Thanks Aharon!

You can find Aharon at the following:

Executive Producer and co-writer on Plot Device

Thursday, 26 January 2012

First Time YouTube!

Well, I finally put my first video on YouTube. I put a lot of work into it. It's not perfect, but I'm guessing everyone says that about their own stuff. Besides, I think if anything was perfect, there would be no reason to go and try again and create new stuff.

This will hopefully be a good push to go out and do more.

In the upcoming post I'll go over some more of the scenes and the methods I used.

Check it out here:

Tuesday, 24 January 2012

Candlelit Scene

The candlelit scene was the one that had me concerned about lighting and setup. I didn't want to shoot too dark (which introduces grain) but I also couldn't blast it with too much light, since I needed to crush the shadows in post.

The Camera:
I'm shooting with a Canon 60D with the cinestyle preset. This helps preserve the shadows and highlights, producing a flatter image. This way I have more control in post.

The setup was a 5500K fluorescent soft box pointing away from the actors (my wife and I) and into the corner of the room. It was enough to create an ambient fill throughout the room.

To add more candle light glow, I have a flashlight with a Color Temperature Orange (CTO) gel pointed at the edge of our faces.

Behind and to the left was a distant 1000W tungsten with a few color temperature blue (CTB) gels. Since tungsten is much more yellow than the fluorescents it took a few gels to make it bluer. I wanted this to simulate the moonlight coming through the windows. I used barn doors to direct the light and try to prevent spill into the background. This is what is creating the highlight on the couch.

I believe my shutter speed was around 1/30th per second, which gave me an overall well lit scene. To get a sense of what the scene would look like when color corrected, I sped up my shutter speed until the scene was about as dark as I wanted it. I could see highlights on the face and nice dark shadows. Since this looked good, I put my shutter back to 1/30th.

For audio (which you can't hear in this clip) I only have one shotgun mic. Since I didn't have a boom operator, I set the mic on a mic stand pointed at whoever's side of the conversation we were filming.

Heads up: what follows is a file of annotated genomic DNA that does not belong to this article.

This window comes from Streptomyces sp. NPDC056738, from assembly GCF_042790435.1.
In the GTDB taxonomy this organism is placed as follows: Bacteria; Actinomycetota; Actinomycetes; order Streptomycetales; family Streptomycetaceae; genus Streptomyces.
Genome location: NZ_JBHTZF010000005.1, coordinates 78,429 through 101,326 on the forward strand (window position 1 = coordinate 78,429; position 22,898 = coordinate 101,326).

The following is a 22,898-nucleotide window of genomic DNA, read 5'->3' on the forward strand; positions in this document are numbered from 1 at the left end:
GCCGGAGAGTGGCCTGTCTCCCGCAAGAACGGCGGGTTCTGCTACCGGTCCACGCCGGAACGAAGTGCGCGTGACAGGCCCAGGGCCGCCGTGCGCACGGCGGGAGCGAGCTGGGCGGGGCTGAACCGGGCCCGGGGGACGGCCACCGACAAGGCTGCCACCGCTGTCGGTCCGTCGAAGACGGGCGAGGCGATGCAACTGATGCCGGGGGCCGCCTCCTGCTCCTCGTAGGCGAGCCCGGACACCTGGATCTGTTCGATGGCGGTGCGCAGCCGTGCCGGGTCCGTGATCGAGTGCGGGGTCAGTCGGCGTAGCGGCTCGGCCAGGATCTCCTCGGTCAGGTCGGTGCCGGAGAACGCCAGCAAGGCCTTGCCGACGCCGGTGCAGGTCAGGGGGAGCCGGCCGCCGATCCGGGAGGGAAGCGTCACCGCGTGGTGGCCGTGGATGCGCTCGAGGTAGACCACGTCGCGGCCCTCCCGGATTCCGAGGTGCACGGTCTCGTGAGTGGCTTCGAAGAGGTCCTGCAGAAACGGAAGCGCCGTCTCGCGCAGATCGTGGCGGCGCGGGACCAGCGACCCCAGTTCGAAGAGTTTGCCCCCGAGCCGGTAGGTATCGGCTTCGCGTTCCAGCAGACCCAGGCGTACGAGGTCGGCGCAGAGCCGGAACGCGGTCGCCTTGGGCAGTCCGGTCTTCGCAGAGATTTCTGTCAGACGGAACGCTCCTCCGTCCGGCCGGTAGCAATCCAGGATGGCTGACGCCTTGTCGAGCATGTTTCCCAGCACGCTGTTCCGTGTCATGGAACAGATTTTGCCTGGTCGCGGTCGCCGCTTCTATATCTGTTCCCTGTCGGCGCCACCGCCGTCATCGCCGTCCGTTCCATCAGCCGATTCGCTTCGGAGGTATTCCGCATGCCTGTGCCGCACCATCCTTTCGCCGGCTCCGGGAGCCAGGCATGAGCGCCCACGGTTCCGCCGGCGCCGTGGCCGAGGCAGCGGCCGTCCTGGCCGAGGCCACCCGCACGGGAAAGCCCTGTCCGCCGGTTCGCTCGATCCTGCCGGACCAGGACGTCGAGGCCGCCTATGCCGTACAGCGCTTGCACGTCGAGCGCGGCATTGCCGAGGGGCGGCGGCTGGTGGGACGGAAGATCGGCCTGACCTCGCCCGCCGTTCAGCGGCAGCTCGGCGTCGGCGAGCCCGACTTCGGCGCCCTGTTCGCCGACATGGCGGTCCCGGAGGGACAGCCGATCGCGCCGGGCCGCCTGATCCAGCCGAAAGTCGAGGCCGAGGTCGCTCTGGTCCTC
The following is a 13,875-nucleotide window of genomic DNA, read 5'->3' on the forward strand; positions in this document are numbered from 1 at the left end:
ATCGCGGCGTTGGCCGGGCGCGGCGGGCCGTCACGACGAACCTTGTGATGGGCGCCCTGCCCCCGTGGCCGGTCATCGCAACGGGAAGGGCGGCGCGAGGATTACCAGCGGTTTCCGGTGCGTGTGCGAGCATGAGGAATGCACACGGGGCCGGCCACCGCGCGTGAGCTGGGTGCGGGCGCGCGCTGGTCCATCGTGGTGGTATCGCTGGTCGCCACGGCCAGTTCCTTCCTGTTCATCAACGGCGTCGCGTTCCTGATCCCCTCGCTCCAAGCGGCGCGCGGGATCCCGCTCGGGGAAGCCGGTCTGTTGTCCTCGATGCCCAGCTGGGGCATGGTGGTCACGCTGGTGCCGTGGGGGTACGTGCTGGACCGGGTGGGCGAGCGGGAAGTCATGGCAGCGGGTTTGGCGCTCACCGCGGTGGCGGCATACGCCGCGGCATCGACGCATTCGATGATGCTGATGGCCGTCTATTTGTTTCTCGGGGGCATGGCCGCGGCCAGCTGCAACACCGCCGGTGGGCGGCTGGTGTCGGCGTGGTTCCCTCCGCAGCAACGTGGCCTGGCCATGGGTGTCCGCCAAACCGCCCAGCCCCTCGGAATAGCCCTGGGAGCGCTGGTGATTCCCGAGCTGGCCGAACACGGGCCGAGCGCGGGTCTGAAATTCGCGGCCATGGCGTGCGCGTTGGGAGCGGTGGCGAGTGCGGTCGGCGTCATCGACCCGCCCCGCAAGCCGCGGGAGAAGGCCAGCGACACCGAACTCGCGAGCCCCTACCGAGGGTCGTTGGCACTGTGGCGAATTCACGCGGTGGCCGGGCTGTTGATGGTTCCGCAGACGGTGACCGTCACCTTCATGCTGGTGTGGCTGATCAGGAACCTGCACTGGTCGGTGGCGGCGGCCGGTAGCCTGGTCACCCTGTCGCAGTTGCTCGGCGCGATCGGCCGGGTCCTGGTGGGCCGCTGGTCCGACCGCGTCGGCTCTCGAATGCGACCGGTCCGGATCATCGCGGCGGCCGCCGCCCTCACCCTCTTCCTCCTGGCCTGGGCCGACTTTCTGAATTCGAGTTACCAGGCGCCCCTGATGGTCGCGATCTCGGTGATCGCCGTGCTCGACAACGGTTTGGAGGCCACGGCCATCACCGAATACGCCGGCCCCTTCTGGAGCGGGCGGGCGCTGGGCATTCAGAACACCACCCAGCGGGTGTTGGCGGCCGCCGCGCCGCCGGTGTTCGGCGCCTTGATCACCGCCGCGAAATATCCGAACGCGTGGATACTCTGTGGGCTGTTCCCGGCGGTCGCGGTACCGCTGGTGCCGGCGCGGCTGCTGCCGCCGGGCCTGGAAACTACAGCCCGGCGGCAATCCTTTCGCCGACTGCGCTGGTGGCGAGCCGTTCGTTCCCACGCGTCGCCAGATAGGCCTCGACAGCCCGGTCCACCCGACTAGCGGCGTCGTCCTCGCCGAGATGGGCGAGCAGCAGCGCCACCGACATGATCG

Color correction for the most part was:
Curves - Applied strong S curve boosting highlights and crushing the shadows.
Hue/Saturation - Curve adds saturation which tends to redden skin tone, so I used hue/saturation to desaturate the red channel.
Vignette - Helps darken outer shadows and adds filmic look.

Check out the before and after color correction sample. (no sound)

What I would have done differently:
All in all I'm quite happy with the results. If I did anything differently, I would have used a piece of foam board to block some more of the tungsten light (with the blue gels) from hitting the background. I was able to darken it enough, but I wouldn't have had to crunch it as much, sacrificing my midtones a little.

Sunday, 22 January 2012


Usually when I plan a film project, I try to set out to do at least one scene that I find a bit intimidating. Whether it's a camera move, special effect, or lighting. My goal is that when I've completed a number of these little projects, I've tackled all the things that once made me nervous about taking on a larger project. If anything, I won't feel the need to simplify any scenes based on fear of the unknown, since I've already tried it.

As I go, I figured I would share what techniques I used, what went well, and what I would have done different. Hell, I might even go back and do it again anyways.

Below are a couple of screen shots from a short fake trailer I'm working on. It's actually been completed, but I may go back and do some dialog replacement and tweak the audio before I post it.

In the next post I'll go over one of the scenes: the set up, lighting, color correction and anything else I can think of.

Sinister Establishing Shot

Candlelit scene

And of course... Monster Vision.